I'm responsible for the development of the clean fuel standard, and no, we haven't promulgated the standard yet. I'll briefly tell you what we have done.
The minister has made a commitment about the overall objectives of the clean fuel standard. It will apply to all fuels—liquid, gaseous, and solid—and it will be designed in a way that ramps up the stringency over time to achieve 30 megatonnes in production annually by 2030, so not immediately, but getting to that point.
We issued some discussion papers and held a pretty significant set of consultations throughout the course of 2017. We anticipate publishing a framework document very shortly. It will be available for Christmas stockings, I expect, so very soon, in a matter of days. It will lay out the details of what we propose. Then we plan to have technical discussions throughout the first part of 2018 to lead to a draft regulation by the middle of 2018.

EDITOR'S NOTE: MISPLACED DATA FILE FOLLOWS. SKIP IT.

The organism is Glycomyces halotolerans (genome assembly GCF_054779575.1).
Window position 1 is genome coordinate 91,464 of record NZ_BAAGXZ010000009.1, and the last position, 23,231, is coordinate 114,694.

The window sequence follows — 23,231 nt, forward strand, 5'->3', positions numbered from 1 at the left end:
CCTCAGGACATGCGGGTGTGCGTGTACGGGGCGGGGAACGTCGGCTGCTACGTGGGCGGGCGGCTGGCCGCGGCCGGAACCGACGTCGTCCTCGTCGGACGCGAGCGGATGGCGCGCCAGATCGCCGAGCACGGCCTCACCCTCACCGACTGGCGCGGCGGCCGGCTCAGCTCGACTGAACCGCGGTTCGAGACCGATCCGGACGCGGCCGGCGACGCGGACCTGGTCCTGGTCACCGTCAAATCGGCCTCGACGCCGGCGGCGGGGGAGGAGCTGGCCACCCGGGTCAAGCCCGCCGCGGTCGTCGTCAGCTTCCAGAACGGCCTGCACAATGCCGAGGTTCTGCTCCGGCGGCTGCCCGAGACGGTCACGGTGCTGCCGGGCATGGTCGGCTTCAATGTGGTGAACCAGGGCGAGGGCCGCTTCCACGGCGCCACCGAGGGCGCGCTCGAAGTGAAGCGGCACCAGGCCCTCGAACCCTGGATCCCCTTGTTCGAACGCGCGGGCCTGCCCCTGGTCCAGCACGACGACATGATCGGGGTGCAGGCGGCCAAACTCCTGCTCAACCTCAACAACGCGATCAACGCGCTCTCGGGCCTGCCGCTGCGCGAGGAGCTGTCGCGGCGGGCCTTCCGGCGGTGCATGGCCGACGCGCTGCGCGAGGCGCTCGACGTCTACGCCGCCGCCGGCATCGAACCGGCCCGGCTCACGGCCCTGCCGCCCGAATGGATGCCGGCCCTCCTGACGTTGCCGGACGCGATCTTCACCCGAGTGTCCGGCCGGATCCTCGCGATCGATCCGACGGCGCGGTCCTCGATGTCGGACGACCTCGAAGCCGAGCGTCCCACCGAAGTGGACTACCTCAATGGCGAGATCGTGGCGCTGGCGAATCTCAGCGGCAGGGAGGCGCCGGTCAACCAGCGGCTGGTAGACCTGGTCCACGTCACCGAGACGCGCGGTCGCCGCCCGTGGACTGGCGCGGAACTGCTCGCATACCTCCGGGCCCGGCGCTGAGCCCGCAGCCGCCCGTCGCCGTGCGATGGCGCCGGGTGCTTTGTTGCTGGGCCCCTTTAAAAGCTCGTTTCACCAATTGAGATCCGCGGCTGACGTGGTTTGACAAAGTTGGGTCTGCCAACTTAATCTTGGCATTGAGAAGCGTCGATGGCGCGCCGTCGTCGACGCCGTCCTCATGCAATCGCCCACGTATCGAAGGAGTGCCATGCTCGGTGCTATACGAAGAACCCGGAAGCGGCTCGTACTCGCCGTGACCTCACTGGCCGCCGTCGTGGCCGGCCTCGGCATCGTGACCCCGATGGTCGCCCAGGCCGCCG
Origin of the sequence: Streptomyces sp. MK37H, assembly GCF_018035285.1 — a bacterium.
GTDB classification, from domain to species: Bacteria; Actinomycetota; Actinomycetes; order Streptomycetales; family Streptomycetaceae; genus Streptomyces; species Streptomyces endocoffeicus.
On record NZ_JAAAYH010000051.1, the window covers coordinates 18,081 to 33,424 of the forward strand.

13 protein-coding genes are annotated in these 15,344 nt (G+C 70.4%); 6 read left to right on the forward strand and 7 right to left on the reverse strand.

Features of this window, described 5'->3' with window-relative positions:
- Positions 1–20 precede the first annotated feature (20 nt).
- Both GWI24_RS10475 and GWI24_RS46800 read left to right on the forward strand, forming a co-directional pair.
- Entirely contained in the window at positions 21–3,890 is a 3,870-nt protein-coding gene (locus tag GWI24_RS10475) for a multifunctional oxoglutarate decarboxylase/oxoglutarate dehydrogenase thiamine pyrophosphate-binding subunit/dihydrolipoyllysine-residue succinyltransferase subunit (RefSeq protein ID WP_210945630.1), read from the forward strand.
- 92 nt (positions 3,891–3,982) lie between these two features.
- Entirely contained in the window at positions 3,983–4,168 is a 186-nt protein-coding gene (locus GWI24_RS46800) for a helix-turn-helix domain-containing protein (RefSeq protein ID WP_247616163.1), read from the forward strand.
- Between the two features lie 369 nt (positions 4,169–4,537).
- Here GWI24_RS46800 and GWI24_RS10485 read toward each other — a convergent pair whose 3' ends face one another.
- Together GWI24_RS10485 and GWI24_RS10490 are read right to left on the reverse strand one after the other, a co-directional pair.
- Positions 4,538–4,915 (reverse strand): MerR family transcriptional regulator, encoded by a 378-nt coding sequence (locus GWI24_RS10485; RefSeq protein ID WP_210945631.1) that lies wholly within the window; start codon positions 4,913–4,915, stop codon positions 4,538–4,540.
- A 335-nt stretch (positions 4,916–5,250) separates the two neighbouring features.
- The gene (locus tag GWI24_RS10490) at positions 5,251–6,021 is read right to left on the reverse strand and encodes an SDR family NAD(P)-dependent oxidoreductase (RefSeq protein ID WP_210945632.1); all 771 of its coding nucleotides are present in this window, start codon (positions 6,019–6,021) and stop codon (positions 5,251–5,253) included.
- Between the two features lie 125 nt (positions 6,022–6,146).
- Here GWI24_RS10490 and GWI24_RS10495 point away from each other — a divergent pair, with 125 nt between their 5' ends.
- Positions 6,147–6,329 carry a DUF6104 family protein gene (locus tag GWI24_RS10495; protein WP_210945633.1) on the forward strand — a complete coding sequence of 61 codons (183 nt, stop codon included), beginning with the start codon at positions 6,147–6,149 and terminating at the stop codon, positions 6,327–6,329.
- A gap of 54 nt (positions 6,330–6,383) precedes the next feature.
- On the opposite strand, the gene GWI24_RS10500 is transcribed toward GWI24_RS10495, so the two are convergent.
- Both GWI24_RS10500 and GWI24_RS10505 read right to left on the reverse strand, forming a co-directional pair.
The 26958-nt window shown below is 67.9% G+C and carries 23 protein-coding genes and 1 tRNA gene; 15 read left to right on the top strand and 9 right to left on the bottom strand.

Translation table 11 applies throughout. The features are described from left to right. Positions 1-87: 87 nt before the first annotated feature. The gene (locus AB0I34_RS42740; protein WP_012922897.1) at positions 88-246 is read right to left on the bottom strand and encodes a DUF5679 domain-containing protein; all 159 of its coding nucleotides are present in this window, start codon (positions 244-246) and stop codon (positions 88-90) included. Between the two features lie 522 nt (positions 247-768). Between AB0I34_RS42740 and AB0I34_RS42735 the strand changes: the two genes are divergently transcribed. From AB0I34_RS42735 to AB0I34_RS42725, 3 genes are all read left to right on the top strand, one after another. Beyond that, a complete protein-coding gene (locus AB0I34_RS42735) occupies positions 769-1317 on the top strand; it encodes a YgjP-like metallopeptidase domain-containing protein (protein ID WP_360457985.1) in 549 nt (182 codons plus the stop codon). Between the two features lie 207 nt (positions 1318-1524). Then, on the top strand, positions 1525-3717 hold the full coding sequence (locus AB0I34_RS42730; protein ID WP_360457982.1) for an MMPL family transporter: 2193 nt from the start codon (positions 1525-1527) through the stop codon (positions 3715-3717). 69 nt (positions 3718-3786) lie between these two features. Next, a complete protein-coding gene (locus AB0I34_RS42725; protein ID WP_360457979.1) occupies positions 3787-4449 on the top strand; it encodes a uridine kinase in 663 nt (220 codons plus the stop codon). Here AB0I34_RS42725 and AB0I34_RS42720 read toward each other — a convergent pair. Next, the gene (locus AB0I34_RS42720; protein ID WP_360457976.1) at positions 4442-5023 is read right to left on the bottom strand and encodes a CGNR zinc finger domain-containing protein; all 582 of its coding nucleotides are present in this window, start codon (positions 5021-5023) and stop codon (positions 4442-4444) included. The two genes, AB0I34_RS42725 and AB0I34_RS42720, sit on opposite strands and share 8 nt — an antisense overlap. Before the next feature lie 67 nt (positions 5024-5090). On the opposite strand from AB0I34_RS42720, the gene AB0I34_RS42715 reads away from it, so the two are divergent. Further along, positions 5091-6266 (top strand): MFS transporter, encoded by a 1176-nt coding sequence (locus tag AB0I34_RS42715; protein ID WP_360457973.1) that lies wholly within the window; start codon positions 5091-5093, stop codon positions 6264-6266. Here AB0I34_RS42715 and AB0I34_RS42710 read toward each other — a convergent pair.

At this point, the economic analysis we've done is at a very rough level because we have not sorted out precisely what the requirements will be, when they will start, what the trajectory will be, nor have we sorted out what all the compliance options will be. That's what we want to consult with the ministry on, what the range of compliance options should be, and how to enable the economy to make this transition to lower carbon intensity fuels in the most economically efficient manner possible.